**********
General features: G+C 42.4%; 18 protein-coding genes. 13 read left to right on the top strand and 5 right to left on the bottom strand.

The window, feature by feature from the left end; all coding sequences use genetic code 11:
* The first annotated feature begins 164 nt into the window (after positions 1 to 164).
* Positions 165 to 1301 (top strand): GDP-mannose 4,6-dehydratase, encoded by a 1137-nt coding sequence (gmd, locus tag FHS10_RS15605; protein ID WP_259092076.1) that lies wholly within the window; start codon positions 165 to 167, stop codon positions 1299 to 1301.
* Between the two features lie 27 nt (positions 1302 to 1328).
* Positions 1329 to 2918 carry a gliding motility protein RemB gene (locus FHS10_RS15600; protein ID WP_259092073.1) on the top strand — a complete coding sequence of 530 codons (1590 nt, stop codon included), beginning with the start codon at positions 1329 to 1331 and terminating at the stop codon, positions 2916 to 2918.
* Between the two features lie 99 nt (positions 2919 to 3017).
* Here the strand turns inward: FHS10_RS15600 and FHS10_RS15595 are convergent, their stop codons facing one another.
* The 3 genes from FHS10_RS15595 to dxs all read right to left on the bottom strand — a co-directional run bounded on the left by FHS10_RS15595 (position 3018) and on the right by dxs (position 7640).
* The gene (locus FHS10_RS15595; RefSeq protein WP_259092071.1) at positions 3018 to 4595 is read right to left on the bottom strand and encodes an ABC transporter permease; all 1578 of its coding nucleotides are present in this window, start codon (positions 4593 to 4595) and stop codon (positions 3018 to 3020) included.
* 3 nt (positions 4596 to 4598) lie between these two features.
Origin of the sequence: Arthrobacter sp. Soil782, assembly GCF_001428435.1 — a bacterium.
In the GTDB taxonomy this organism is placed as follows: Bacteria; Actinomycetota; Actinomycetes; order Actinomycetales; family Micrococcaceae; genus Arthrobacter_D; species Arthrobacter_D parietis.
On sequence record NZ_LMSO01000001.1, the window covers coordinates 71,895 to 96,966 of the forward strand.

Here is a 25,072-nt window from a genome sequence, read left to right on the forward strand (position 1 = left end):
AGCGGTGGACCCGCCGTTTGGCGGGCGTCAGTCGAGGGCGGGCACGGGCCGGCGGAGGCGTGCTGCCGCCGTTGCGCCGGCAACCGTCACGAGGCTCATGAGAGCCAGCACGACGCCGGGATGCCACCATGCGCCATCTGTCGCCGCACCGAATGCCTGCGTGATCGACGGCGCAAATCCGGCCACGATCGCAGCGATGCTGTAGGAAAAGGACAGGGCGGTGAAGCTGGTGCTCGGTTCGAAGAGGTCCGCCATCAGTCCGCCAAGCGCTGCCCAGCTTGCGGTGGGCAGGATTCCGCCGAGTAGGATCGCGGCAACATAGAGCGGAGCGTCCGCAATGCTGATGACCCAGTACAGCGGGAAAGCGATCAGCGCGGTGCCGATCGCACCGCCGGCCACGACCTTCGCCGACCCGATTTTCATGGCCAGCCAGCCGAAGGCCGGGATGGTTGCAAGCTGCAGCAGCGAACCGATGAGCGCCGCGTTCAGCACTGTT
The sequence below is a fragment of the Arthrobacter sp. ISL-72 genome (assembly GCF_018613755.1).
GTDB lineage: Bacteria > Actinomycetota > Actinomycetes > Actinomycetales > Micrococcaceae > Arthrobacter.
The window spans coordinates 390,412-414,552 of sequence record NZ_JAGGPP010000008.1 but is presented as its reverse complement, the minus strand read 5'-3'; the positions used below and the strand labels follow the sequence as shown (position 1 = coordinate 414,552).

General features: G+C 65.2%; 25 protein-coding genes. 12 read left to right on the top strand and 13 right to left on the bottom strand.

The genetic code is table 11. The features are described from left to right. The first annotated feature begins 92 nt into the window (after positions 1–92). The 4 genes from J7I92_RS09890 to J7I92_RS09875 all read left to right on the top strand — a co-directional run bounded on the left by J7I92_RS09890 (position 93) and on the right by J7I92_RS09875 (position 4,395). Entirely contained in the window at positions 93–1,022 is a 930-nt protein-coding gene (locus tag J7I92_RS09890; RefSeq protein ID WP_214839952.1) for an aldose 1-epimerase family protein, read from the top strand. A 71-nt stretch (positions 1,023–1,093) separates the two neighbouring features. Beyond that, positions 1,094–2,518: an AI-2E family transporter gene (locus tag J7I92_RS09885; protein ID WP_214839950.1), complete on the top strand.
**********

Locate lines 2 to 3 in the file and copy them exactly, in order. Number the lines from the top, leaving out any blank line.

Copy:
The window, feature by feature from the left end; all coding sequences use genetic code 11:
* The first annotated feature begins 164 nt into the window (after positions 1 to 164).